A couple years ago my (then) wife and I were visiting my brother and his family in England. One day we decided to make the drive down to the north shores of France and come back the same day. It was on the drive down that I learned one of the greatest, yet simplest lessons I’ve ever learned in life.
After crossing the English Channel, we began driving down the roads of France with nowhere in particular to go. Being so close to England, I had assumed that all of the signs would be in English and French, but they weren’t, and none of us spoke the language of love. At all.
Shortly into our journey, we saw a freeway sign which made us believe that Paris was only a few hours away. Where we had originally thought it was 12-13 hours, we got overly-excited at the thought that we could go see some of the world’s most famous sites in one of the world’s most famous cities, and so we pulled over at a petrol station to find out if our uneducated translations of the sign were indeed correct.
We grabbed a map and carried it to the counter. For the next five minutes, we tried to communicate with the cashier who wasn’t happy with our complete inability to speak in her country’s language. She couldn’t tell what we were saying and we couldn’t tell what she was saying. We both just kept pointing to the map and shouting things at each other, probably “I can’t understand you!” in our own languages. We were getting ready to leave when another good Samaritan who spoke very broken English came over and offered to help where he could. Working together, we learned that we were indeed only a few hours from Paris.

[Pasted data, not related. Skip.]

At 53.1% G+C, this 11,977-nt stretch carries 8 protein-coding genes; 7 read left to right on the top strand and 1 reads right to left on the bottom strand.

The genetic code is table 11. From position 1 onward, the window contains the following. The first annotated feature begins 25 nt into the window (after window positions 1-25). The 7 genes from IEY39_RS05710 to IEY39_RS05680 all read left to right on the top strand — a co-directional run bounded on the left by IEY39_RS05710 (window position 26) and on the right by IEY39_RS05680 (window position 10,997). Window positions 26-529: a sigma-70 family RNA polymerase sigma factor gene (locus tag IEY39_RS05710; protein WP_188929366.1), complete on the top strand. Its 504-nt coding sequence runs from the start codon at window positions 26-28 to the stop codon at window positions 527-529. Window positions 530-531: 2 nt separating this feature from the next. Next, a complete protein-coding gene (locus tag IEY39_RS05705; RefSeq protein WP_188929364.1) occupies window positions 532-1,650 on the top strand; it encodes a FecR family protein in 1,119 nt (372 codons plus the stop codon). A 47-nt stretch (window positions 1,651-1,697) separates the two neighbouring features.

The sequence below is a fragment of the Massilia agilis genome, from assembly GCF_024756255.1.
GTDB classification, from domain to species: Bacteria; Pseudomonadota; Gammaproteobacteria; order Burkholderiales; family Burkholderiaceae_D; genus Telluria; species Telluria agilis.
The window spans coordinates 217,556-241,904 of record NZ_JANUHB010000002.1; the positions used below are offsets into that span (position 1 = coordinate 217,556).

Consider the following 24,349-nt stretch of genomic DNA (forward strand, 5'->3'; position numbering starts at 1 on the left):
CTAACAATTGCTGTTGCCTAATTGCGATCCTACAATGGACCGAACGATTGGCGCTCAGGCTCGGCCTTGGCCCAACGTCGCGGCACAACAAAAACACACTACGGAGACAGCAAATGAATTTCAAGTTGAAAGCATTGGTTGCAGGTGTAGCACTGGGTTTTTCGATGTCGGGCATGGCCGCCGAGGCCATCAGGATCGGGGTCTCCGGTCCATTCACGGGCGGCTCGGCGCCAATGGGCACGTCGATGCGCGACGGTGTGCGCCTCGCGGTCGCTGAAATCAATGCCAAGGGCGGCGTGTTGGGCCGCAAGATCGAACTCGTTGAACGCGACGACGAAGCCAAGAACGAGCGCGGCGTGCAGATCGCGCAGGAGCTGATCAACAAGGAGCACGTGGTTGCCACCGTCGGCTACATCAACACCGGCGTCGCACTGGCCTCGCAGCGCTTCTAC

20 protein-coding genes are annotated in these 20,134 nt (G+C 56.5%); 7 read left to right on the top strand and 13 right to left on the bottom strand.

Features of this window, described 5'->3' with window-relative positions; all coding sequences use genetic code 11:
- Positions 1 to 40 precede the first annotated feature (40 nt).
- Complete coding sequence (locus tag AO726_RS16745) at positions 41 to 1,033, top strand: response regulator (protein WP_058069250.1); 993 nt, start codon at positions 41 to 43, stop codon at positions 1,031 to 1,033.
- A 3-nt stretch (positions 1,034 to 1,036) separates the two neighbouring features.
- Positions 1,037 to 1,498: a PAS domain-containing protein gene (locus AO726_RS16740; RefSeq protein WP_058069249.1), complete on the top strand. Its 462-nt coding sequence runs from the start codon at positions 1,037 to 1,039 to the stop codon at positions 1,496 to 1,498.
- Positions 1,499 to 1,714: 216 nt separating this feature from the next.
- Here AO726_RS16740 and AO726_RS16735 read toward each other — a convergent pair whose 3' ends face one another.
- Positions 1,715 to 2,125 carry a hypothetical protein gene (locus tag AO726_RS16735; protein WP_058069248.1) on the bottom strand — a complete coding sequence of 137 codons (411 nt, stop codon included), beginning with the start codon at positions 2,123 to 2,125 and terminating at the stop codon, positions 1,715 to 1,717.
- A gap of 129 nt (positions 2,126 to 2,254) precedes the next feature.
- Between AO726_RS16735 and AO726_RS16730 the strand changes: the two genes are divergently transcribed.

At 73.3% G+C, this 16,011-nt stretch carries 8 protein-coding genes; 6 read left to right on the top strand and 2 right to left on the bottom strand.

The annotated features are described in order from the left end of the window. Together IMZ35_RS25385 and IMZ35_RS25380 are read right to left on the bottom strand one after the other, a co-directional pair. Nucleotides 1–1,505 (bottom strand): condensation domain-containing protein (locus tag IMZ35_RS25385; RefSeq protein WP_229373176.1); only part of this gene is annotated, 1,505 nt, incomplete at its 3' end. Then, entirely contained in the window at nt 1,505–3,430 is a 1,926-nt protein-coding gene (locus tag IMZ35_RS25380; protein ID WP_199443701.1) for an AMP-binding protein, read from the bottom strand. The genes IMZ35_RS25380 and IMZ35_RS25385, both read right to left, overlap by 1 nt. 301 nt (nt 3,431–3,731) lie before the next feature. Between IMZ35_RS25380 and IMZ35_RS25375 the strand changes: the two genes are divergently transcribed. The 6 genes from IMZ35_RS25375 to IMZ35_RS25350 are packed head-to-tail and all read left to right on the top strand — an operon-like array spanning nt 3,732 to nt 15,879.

He showed us where we were on the map, showed us the route to get there, and we were on our way.
As we neared the outskirts of the city, everything started getting extremely confusing. Things weren’t lining up on the map, roads and expressways kept showing up that weren’t on our map, and we found ourselves more or less lost. We didn’t know if we were going the right way or not, we didn’t know how much further it was to Paris, and we didn’t know if we could make our way back to the Chunnel when this was all over.
Once again we pulled over at a petrol station and I followed my wife inside to try and figure out where we were and where we needed to go. She approached the man at the counter and immediately we found ourselves facing the same problem as before. Nobody understood anybody.
My wife started getting flustered and frustrated, and she was showing it. She began talking louder as if it would somehow help him understand what she was saying. She was nearly to the point of crying.
Then, the lesson.
The French guy raised his eyebrows and put his hand up in front of her face to stop her from talking. She immediately did. He then lifted both index fingers, put them to the corners of his own mouth, and made a sweeping motion upwards as he smiled. His message was clear.
Just smile. This isn’t a crisis and we can figure things out.
She started to talk again, and again he silenced her and made the same gesture he had before.
She forced a smile back and then her smile turned genuine. He smiled even bigger back, and she started laughing. He then nodded at her as if to say, “see, life’s not so bad.” Shortly thereafter another worker entered the store. She came over to the counter and spoke reasonable English. As it turned out, we weren’t far from Paris at all. A little turned around maybe, but not far.
I loved it, and I loved the French guy for doing it. He never lost his cool, he never got frustrated or annoyed, he never became stubborn or resistant. Instead, he helped everybody to communicate in a truly universal language… smiling and laughing. The rest took care of itself.
Oh, and Paris was amazing.
Dan Pearce, Single Dad Laughings